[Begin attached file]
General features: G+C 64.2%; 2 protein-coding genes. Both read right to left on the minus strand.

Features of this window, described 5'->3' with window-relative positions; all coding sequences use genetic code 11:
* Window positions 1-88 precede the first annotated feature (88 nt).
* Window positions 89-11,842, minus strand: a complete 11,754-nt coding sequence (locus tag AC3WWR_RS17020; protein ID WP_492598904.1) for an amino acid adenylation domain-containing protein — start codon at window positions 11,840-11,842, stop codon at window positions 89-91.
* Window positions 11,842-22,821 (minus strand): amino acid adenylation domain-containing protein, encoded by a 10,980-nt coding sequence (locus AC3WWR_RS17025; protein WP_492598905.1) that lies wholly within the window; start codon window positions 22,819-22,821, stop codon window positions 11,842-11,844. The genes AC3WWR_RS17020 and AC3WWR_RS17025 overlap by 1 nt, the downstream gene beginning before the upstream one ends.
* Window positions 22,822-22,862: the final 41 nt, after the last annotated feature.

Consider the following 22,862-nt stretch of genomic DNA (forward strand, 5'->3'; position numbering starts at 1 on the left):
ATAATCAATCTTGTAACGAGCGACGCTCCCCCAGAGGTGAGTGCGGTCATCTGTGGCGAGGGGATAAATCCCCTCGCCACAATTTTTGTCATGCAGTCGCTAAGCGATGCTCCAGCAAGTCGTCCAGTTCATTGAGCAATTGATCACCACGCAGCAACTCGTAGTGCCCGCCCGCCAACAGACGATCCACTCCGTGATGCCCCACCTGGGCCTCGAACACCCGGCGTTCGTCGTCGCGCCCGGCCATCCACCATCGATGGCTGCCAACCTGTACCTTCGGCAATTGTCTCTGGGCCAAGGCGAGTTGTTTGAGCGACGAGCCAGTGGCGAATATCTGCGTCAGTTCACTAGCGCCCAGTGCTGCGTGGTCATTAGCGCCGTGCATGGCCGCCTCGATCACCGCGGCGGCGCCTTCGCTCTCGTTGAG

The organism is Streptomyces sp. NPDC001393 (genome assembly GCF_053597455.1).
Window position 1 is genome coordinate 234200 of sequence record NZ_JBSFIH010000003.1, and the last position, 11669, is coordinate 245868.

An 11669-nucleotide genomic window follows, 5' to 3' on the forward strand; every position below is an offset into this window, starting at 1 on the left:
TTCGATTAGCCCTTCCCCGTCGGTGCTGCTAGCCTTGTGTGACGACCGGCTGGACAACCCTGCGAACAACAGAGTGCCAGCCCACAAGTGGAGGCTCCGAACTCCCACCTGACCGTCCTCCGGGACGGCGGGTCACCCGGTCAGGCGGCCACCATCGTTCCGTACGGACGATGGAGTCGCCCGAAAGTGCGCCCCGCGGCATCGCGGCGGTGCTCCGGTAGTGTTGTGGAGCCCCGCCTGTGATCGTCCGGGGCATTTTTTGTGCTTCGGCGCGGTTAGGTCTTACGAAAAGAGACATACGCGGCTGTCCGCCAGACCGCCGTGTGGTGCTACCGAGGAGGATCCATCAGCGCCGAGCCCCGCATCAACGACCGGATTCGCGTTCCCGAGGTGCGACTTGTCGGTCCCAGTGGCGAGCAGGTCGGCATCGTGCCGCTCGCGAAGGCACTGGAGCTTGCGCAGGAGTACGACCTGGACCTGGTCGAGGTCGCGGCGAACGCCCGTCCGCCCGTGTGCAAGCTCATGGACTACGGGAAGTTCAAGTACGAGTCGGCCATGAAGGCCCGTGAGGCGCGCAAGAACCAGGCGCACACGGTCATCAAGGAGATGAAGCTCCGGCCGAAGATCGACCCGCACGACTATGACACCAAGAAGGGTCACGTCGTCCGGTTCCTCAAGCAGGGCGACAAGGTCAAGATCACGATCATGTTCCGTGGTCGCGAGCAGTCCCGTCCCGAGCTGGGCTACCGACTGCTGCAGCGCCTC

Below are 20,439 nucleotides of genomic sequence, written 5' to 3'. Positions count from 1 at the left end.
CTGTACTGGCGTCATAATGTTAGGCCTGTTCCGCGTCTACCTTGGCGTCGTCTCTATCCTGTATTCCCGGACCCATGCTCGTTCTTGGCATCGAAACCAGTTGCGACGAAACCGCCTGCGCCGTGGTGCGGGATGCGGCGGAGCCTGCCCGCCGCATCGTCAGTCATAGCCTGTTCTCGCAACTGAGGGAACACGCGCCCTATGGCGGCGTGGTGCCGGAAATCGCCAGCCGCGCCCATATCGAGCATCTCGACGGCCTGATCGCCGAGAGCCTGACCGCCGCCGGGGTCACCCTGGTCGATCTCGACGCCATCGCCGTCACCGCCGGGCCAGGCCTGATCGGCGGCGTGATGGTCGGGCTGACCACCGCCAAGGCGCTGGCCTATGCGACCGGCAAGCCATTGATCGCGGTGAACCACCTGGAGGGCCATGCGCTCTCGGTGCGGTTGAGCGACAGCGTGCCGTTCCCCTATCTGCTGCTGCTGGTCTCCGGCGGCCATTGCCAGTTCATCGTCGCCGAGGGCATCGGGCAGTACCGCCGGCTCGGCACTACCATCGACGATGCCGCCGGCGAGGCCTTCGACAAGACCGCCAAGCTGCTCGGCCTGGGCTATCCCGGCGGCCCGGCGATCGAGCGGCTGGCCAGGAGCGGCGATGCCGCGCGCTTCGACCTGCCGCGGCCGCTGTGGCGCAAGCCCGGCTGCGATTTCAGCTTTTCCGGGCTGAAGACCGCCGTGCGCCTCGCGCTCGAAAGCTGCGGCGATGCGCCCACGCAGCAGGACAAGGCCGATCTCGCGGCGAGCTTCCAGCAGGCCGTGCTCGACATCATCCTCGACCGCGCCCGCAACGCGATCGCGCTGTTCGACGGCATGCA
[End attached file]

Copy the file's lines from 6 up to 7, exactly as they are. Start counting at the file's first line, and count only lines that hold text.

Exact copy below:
* Window positions 22,822-22,862: the final 41 nt, after the last annotated feature.

Consider the following 22,862-nt stretch of genomic DNA (forward strand, 5'->3'; position numbering starts at 1 on the left):